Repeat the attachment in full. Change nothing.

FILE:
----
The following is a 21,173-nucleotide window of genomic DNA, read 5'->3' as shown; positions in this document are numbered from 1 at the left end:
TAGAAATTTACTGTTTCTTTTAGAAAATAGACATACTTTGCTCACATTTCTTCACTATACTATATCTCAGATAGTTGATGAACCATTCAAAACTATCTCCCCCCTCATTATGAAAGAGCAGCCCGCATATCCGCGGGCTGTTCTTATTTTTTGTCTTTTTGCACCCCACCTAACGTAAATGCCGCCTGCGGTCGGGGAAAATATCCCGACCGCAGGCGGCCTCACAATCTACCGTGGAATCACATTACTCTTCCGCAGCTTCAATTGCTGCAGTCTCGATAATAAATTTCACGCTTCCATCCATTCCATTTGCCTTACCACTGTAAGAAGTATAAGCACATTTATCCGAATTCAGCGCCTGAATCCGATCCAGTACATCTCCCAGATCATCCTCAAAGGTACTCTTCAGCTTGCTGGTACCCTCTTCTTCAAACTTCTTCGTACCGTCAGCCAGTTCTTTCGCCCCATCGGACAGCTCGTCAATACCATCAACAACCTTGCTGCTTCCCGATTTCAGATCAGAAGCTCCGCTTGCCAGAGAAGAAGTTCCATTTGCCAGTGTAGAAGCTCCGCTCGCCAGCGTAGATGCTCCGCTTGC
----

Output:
The following is a 21,173-nucleotide window of genomic DNA, read 5'->3' as shown; positions in this document are numbered from 1 at the left end:
TAGAAATTTACTGTTTCTTTTAGAAAATAGACATACTTTGCTCACATTTCTTCACTATACTATATCTCAGATAGTTGATGAACCATTCAAAACTATCTCCCCCCTCATTATGAAAGAGCAGCCCGCATATCCGCGGGCTGTTCTTATTTTTTGTCTTTTTGCACCCCACCTAACGTAAATGCCGCCTGCGGTCGGGGAAAATATCCCGACCGCAGGCGGCCTCACAATCTACCGTGGAATCACATTACTCTTCCGCAGCTTCAATTGCTGCAGTCTCGATAATAAATTTCACGCTTCCATCCATTCCATTTGCCTTACCACTGTAAGAAGTATAAGCACATTTATCCGAATTCAGCGCCTGAATCCGATCCAGTACATCTCCCAGATCATCCTCAAAGGTACTCTTCAGCTTGCTGGTACCCTCTTCTTCAAACTTCTTCGTACCGTCAGCCAGTTCTTTCGCCCCATCGGACAGCTCGTCAATACCATCAACAACCTTGCTGCTTCCCGATTTCAGATCAGAAGCTCCGCTTGCCAGAGAAGAAGTTCCATTTGCCAGTGTAGAAGCTCCGCTCGCCAGCGTAGATGCTCCGCTTGC